The Wildflower Shows

Home Gardener magazine article with pictures of the native flowers from the Wildflower Show
Award winning wildflowers from the 1921 exhibition. Published in Home Gardener (State Library of Victoria).

Wildflower Shows were held annually by the Field Naturalists’ Club of Victoria (‘FNCV’) from 1885 to 1930 at various locations including the town halls of Melbourne and St Kilda. The Wildflower Shows were extremely popular and were always very well attended. Over the years, Williamson participated in the event before finally becoming its chief organiser. His domain was the Plant Classification table, which involved writing up hundreds of labels for specimens including plants rarely seen outside their native habitats.

Melbournians attending the show learnt about Australian natives from Victoria and interstate, which ironically, were at the time considered ‘wild’ or ‘exotic’, as most gardens of the day were filled with formal beds of roses, chrysanthemums, and dahlias1.

The FNCV felt that those in the horticultural industry had neglected Australian flora and saw this event as an opportunity to invite those in the field to promote native plants. Patrons were invited to use microscopes to view flower sections and to take note of scientific names that accompanied specimen jars packed with vibrant blooms2.

Jean Galbraith (1906-1999) in the early 1920s. Source: Latreille, A (1999).
Jean Galbraith (1906-1999) in the early 1920s. Source: Latreille, A (1999).

Mentoring Jean

The wildflower shows were an opportunity for like-minded individuals to come together and share ideas. It was at an exhibition at the Melbourne Town Hall in 1922 that Williamson first met sixteen-year-old aspiring botanist, Jean Galbraith (1906-1999)1.

After their meeting the two began to correspond weekly, with Williamson offering to identify specimens mailed to him by Jean. After 16 months Jean had collected and sent, and Williamson had received and identified, 234 different plant species. By late 1924 that number had increased to 426 and by 1928, 608 species had been identified3.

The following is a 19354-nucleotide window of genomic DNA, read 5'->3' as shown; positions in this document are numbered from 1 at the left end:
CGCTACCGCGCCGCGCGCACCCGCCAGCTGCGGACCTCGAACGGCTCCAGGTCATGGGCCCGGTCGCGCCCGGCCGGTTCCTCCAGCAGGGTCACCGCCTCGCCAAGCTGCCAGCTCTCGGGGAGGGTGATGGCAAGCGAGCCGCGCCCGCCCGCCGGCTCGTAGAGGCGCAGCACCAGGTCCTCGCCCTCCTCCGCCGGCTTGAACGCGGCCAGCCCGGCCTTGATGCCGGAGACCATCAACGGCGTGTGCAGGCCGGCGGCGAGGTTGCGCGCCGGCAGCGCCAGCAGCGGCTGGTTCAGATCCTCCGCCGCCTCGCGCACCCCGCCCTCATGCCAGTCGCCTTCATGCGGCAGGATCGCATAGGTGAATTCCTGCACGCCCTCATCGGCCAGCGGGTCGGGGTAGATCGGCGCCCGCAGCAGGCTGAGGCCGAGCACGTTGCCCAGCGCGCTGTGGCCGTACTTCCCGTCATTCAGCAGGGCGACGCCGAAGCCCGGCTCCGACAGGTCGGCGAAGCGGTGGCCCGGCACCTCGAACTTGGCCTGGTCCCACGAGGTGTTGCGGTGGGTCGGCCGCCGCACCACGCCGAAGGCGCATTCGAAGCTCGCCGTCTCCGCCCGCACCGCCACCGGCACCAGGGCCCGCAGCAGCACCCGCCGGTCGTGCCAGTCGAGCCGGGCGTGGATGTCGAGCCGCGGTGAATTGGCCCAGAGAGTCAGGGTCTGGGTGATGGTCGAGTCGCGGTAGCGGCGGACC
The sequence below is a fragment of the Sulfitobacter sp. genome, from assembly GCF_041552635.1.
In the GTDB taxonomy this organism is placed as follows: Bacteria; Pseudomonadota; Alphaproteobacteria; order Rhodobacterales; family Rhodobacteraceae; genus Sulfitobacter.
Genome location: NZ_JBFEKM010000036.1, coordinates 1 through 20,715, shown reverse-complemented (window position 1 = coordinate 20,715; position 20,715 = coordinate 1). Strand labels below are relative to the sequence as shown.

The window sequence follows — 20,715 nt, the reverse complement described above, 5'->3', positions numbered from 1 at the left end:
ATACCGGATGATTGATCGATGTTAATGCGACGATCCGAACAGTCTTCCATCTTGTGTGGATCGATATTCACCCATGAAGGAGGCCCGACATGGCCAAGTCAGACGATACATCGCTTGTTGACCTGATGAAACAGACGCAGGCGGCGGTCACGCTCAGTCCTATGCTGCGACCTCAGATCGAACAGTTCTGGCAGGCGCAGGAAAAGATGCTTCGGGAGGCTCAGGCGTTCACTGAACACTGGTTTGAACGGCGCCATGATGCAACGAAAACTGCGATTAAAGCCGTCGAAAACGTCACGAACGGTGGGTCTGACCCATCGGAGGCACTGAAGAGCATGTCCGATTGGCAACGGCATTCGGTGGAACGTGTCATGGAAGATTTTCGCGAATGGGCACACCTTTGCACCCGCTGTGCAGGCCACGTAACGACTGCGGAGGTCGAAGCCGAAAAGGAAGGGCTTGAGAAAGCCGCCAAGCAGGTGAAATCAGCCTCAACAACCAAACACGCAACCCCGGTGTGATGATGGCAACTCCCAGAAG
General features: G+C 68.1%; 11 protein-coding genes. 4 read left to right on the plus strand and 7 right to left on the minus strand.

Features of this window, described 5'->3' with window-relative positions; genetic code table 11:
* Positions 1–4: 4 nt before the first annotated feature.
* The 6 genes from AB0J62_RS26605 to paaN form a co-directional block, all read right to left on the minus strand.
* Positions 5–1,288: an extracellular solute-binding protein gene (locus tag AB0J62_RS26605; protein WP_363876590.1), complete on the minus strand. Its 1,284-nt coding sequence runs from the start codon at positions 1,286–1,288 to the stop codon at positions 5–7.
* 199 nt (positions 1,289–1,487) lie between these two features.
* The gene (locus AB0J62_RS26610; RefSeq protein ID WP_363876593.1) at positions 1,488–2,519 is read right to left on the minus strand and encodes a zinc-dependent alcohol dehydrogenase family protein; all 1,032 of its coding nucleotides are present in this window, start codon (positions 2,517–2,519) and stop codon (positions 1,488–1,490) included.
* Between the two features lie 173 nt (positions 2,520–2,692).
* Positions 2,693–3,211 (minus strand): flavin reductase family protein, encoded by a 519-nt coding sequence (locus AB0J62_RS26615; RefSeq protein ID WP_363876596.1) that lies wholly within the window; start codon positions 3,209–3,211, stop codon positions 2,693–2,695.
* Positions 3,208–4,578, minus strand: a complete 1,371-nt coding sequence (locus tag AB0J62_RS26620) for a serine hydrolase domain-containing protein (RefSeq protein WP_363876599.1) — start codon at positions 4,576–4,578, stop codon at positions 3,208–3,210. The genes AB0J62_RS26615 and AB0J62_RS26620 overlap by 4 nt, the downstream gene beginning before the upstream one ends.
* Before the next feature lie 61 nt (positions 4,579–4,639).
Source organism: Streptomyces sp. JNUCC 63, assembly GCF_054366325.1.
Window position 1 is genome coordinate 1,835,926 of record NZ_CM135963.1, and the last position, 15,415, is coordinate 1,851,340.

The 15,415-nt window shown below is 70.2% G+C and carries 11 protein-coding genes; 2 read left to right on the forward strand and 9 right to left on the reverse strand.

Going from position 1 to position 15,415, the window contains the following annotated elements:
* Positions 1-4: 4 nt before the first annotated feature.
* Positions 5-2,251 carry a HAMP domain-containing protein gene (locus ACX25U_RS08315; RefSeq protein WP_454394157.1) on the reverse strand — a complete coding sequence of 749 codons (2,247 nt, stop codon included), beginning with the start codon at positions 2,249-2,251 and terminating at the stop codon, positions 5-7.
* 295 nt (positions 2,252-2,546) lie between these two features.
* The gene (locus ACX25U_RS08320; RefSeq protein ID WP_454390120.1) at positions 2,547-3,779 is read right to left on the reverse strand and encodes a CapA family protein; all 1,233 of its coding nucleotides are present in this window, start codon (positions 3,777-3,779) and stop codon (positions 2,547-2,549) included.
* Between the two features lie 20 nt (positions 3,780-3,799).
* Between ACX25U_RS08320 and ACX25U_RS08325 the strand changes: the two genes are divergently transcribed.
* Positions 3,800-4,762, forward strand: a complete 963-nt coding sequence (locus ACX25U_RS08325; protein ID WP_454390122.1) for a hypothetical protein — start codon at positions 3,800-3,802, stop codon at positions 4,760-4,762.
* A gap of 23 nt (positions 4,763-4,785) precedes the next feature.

...You must not speak of the time I spend reading your letters as a waste. No observation notes straight from the field can fail to interest me and seldom do I read any but I gain something from them.4

- Letter from Williamson to Galbraith providing reassurance of his interest in her 'lengthy letters'. Dated March 1924. State Library of Victoria.

Jean Galbraith in her home ‘Dunedin’ in the Latrobe Valley of Victoria in 1990. © Brian McKenzie. Source: Radio National.
Jean Galbraith in her home ‘Dunedin’ in the Latrobe Valley of Victoria in 1990. © Brian McKenzie. Source: Radio National [7].

Galbraith joined the FNCV on Williamson’s recommendation and assisted him at his plant classification table at the wildflower show every year until his passing1. After Williamson’s sudden death in 1931, Galbraith continued his botanical work by maintaining the relationship with Kew Herbarium in London — sending his precious specimens on his behalf.

She noted that she felt compelled to honour his legacy by doing this, along with organising his personal herbarium, including both his botanical writings and specimens.